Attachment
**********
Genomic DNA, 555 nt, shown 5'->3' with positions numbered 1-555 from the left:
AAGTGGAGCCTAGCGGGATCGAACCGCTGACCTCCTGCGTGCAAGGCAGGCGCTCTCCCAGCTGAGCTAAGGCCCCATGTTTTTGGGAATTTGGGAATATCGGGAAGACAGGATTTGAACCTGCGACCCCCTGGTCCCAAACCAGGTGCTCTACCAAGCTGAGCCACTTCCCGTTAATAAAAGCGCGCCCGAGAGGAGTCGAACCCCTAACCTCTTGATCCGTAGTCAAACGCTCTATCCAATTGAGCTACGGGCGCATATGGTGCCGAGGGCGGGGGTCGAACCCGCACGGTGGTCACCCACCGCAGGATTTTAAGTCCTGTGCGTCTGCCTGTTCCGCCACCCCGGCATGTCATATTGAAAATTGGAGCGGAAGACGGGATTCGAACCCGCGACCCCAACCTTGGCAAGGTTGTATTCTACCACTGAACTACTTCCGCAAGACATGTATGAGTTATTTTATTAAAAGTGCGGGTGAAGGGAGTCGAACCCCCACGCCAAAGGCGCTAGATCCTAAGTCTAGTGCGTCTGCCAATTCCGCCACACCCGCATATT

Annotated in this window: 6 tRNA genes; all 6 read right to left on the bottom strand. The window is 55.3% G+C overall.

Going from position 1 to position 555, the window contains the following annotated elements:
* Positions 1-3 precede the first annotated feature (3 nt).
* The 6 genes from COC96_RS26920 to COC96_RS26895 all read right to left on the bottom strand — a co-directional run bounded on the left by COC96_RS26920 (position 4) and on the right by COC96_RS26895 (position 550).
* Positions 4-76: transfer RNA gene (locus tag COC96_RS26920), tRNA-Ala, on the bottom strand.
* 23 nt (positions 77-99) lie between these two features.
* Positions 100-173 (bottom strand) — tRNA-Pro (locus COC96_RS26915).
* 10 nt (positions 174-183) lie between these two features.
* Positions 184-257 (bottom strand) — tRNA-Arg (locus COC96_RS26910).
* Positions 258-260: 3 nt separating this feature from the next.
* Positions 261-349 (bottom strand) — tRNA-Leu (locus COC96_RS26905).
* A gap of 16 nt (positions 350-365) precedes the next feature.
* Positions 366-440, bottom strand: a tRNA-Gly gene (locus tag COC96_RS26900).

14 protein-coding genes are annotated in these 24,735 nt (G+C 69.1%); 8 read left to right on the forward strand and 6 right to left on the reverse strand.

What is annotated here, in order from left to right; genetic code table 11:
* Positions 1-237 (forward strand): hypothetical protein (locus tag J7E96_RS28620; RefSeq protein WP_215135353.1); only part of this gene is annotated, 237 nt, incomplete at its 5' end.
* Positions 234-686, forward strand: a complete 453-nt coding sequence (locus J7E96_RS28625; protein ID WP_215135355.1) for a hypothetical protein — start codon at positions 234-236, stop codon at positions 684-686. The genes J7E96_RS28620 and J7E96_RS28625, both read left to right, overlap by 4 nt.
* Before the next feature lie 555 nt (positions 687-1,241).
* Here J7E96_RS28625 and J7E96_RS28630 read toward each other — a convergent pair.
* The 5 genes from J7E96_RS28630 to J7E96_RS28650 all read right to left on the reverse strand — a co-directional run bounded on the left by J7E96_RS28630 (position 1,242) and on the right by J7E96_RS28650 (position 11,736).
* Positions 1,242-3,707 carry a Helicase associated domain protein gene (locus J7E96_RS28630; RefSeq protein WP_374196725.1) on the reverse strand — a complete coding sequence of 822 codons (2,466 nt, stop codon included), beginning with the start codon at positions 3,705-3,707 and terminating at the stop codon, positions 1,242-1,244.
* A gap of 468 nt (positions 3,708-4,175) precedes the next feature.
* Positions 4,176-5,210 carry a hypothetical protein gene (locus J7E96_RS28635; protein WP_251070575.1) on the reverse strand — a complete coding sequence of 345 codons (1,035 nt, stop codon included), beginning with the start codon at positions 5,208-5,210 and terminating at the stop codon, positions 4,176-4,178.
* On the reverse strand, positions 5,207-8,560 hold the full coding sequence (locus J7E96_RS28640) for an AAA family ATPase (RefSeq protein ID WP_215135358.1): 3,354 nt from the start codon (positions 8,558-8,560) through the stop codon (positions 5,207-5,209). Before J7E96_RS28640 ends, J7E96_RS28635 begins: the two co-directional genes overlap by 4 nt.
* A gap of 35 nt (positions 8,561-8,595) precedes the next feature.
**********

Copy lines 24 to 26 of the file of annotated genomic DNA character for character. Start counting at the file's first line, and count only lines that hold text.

* A gap of 468 nt (positions 3,708-4,175) precedes the next feature.
* Positions 4,176-5,210 carry a hypothetical protein gene (locus J7E96_RS28635; protein WP_251070575.1) on the reverse strand — a complete coding sequence of 345 codons (1,035 nt, stop codon included), beginning with the start codon at positions 5,208-5,210 and terminating at the stop codon, positions 4,176-4,178.
* On the reverse strand, positions 5,207-8,560 hold the full coding sequence (locus J7E96_RS28640) for an AAA family ATPase (RefSeq protein ID WP_215135358.1): 3,354 nt from the start codon (positions 8,558-8,560) through the stop codon (positions 5,207-5,209). Before J7E96_RS28640 ends, J7E96_RS28635 begins: the two co-directional genes overlap by 4 nt.